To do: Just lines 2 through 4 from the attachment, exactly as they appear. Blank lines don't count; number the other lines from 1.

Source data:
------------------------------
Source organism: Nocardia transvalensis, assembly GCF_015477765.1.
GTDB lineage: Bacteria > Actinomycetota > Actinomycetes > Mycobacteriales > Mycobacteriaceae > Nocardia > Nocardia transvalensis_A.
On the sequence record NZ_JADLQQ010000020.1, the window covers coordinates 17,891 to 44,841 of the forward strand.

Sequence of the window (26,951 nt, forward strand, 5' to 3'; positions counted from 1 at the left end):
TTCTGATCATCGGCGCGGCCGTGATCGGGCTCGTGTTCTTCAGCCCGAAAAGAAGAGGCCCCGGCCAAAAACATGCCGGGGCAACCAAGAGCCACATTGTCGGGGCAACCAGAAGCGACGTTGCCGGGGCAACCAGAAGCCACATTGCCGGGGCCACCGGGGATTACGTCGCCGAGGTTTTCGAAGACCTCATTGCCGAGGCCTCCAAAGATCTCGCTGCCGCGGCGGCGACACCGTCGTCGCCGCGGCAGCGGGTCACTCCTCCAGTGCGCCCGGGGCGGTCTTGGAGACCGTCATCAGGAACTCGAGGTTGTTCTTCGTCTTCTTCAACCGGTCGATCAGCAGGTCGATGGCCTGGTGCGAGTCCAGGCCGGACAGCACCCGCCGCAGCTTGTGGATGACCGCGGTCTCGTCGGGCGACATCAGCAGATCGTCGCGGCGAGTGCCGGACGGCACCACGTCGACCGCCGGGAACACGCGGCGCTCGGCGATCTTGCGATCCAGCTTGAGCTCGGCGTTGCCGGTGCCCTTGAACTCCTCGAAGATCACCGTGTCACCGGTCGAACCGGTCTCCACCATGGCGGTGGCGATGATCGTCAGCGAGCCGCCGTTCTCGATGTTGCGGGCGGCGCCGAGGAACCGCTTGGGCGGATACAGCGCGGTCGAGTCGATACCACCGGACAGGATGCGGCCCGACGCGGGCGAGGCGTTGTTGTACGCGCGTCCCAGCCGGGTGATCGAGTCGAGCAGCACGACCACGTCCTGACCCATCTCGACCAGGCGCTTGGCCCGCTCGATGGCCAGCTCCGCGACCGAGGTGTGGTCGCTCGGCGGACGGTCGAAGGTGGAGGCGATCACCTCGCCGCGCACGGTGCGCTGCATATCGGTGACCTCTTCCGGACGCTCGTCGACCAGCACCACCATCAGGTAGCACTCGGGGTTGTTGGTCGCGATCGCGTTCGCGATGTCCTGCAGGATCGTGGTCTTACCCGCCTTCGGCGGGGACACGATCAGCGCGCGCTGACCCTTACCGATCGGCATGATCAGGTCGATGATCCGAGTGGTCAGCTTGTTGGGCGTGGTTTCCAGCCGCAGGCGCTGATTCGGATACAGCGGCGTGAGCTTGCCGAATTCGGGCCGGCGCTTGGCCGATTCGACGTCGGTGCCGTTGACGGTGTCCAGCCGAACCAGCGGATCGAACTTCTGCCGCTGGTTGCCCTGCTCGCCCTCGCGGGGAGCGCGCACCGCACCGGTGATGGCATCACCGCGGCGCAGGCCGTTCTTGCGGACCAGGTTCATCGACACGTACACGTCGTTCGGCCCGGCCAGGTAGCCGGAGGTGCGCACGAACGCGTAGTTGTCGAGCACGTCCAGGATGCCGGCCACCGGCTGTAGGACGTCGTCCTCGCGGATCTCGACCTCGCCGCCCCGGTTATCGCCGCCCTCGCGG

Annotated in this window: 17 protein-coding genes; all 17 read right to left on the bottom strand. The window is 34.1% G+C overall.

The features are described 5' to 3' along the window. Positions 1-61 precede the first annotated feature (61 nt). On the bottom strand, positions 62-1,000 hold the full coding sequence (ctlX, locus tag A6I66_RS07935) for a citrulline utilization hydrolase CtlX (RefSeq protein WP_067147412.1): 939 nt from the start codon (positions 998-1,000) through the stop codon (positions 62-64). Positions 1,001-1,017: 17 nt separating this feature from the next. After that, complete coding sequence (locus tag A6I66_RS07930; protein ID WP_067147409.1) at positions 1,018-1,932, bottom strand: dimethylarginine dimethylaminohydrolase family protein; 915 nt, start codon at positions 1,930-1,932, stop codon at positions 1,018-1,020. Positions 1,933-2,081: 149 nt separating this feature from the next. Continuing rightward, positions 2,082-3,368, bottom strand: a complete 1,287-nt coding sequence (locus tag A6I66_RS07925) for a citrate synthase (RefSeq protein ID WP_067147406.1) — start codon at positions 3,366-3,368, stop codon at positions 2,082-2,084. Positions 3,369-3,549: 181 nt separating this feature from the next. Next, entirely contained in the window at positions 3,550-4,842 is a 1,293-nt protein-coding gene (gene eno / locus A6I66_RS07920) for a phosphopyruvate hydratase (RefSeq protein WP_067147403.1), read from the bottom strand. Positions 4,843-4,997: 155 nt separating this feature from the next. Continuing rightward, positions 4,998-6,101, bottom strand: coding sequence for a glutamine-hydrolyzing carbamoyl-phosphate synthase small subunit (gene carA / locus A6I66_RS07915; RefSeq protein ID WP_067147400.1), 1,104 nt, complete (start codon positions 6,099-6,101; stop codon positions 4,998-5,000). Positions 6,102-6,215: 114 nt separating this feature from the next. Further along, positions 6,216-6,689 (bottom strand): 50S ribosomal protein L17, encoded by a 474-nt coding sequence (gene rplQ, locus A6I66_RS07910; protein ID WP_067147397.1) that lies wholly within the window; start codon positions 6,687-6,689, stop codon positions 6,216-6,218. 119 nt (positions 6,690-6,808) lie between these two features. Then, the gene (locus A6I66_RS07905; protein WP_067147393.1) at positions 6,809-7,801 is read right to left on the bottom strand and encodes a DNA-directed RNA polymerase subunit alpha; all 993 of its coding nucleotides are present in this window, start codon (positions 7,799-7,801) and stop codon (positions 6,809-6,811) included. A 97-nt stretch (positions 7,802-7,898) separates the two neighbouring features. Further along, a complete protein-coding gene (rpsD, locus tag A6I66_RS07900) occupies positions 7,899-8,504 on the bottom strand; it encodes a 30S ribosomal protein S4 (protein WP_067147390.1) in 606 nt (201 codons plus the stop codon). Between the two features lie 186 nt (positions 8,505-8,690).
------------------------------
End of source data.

GTDB lineage: Bacteria > Actinomycetota > Actinomycetes > Mycobacteriales > Mycobacteriaceae > Nocardia > Nocardia transvalensis_A.
On the sequence record NZ_JADLQQ010000020.1, the window covers coordinates 17,891 to 44,841 of the forward strand.

Sequence of the window (26,951 nt, forward strand, 5' to 3'; positions counted from 1 at the left end):